Police Scotland hail air weapon law 'success'
A law requiring all owners of air weapons to hold a licence has now been in force for six months.
Police Scotland said they believed the implementation of the legislation had been a "success", with 21,000 weapons surrendered by owners.
About 15,000 people have applied for licences.
The new law, which came into force on 1 January, followed a number of high-profile incidents involving legally-held airguns.
In 2005, two-year-old Andrew Morton was killed in Glasgow after being shot in the head with an airgun by 27-year-old Mark Bonini.
Bonini was found guilty of the toddler's murder and Andrew's death sparked calls for a crackdown on air weapons.
Ch Supt Barry McEwan told BBC Scotland he was "pleased with the success" of the air weapons project.
"Members of the public embraced the legislation right away," he said.
"They understood the danger that air weapons can bring to our communities in Scotland and 21,000 plus have handed their weapons in and we have destroyed them.
"What we have also had, since then, is almost up to 15,000 people have applied for certificates of air weapons in Scotland.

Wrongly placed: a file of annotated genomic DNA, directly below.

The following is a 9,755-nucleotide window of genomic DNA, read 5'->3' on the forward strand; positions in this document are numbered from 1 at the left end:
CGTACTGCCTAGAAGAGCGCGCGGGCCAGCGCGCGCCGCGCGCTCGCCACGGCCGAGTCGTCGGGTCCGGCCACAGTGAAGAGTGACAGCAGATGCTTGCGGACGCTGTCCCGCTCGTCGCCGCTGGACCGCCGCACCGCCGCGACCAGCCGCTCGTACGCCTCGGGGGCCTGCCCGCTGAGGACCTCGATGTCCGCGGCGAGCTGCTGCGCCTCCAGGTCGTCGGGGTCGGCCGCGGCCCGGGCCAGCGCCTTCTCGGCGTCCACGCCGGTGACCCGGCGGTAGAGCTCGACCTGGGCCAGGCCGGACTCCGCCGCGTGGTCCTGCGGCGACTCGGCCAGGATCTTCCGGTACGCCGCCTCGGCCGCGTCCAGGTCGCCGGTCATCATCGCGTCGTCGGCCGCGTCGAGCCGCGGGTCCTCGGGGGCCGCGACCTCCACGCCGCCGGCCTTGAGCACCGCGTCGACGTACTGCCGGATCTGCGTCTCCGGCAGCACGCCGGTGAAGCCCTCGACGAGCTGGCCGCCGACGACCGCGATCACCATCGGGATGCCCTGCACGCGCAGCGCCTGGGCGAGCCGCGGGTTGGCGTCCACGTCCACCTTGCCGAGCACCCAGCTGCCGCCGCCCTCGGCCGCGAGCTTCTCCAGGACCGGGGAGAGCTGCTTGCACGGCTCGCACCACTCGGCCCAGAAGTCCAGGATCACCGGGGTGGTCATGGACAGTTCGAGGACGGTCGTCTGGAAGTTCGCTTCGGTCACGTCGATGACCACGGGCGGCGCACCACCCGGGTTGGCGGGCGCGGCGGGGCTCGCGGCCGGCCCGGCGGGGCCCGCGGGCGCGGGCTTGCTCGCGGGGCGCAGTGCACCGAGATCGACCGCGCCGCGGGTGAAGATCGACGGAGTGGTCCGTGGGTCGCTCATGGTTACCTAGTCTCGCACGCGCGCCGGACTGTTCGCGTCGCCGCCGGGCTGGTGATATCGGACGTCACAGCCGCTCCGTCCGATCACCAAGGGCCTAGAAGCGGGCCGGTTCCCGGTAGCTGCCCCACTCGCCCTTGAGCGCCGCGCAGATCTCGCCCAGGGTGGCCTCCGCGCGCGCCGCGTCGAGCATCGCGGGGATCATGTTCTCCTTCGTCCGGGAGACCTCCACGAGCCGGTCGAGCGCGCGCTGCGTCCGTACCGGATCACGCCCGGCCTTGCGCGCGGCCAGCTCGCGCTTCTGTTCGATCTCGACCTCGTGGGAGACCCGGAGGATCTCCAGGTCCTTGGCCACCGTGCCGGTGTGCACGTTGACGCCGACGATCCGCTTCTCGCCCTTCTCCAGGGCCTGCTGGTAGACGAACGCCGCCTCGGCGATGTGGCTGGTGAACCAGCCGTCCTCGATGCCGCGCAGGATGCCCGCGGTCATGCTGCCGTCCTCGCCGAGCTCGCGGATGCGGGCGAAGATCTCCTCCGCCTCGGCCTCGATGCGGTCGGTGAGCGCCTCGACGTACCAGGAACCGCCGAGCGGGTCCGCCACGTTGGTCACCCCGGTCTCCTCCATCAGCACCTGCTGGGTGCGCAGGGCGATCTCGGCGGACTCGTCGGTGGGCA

"Our communities have felt enabled and felt this is the right thing to do."
MSPs passed legislation in 2015 which required air weapon owners to hold a licence.
The Air Weapons and Licensing (Scotland) Act 2015 makes it a criminal offence to have an air weapon without a licence or permit and could see perpetrators fined or face up to two years in prison.
Most airgun owners who applied for licences have had them granted, although up to 2,000 applications are still being processed.
All of these were made late, after the law changed at the start of the year.
A licence lasts for five years and someone who already holds a firearms or shotgun licence is automatically covered for an airgun until that licence expires.
As a result, the exact number of air weapons in Scotland will not be known until 2021.
About 50 people have been charged with possessing air weapons without a licence.